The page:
## 3695.11 – A Square in a Cube

The figure shows a cube with unit edge and four points $A, B, C, D$, placed on four edges at a distance $k$ from a vertex, where $0 \le k \le 1$.

(a) The quadrilateral $ABCD$ is planar. Justify this assertion.

(b) Find all values of $k$ that make $ABCD$ a square.

(c) What are the sides of those squares? Solution

(a) For students who are comfortable in 3-dimensional analytic space, it is easily checked that the equation of the plane containing ABCD is $x - y + 2 k z = k$. For others, we are groping for a good old-fashioned Euclidean justification. The old "as any fool can plainly see" is tempting. If any of you out there can help with this, please do so!

(b) $ABCD$ is a square when $AB = BC$. We express both those lengths in terms of $k$, set them equal and solve.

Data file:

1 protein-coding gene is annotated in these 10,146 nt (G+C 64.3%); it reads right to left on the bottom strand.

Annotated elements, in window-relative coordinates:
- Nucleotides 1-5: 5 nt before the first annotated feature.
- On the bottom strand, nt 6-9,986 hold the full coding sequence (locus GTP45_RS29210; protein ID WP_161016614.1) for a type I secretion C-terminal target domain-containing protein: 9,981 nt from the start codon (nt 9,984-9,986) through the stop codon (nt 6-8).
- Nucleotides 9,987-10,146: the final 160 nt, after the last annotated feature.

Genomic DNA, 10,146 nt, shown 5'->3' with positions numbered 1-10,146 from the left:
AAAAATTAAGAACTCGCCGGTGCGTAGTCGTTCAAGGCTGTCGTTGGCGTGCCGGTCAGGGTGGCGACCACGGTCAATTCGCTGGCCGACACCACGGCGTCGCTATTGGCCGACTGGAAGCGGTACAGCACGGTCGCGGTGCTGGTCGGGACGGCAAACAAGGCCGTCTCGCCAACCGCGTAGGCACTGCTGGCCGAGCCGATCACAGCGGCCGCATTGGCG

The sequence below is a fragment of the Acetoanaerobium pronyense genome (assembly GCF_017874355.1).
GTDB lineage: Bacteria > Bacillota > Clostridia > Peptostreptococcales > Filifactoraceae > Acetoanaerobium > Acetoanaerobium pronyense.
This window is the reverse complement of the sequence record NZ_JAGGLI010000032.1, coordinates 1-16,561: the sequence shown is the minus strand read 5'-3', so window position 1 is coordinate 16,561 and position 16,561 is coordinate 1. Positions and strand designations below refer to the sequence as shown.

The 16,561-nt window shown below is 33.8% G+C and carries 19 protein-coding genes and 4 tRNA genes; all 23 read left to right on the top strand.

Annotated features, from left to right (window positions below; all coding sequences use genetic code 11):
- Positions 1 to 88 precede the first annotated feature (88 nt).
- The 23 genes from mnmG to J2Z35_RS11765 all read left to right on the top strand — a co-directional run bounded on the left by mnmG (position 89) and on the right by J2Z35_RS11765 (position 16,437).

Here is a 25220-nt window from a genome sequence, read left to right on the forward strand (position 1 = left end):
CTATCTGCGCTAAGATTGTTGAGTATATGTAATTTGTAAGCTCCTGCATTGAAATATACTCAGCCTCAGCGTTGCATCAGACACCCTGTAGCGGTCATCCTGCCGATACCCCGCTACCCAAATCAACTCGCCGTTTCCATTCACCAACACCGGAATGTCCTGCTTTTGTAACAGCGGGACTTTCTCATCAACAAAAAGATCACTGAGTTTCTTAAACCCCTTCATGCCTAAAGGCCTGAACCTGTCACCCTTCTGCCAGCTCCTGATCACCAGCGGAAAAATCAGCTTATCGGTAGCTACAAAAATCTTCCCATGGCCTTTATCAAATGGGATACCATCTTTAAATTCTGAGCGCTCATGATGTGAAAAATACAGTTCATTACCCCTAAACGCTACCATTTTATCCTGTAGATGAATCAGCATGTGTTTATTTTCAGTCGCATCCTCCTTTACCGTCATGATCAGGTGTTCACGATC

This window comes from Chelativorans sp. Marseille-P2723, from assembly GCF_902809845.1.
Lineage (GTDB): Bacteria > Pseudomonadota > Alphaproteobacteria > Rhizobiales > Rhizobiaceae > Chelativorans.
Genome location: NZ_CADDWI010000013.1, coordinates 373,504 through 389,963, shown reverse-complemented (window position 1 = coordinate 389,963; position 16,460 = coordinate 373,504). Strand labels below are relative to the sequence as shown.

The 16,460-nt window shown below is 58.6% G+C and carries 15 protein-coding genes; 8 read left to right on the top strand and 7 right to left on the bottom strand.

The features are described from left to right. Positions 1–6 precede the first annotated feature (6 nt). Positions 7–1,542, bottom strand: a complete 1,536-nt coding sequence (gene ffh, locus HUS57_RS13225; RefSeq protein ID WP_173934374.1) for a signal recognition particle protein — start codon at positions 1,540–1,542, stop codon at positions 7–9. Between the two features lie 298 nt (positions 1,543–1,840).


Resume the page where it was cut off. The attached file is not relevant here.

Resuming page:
For $AB$ we see from the figure, part I, that it is the hypotenuse of an isosceles right triangle with legs of length $1 - k$. That makes $AB = (1 - k) \sqrt{2}$. See the figure, part II.

As for $BC$, it is the diagonal of a rectangle with sides of length $k \sqrt{2}$ and $1$. This makes $BC = \sqrt{2 k^2 + 1}$.

Setting these two equal, we find that

\begin{aligned} AB^2 &=& BC^2, \\ 2 (1 - k)^2 &=& 2 k^2 + 1, \\ 2 k^2 - 4 k + 2 &=& 2 k^2 + 1,\\ -4 k &=& -1. \end{aligned}

The only value of $k$ that works is 1/4.

(c) For $k = 1/4$, the side is

$AB = (1 - k) \sqrt{2} = \frac{3 \sqrt{2}}{4}.$

Check:

\begin{aligned} BC &=& \sqrt{2 k^2 + 1} \\ &=& \sqrt{2 \frac{1}{16} + 1} \\ &=& \sqrt{\frac{9}{8}} \\ &=& \frac{3}{2 \sqrt{2}} \\ &=& \frac{3 \sqrt{2}}{4}. \end{aligned}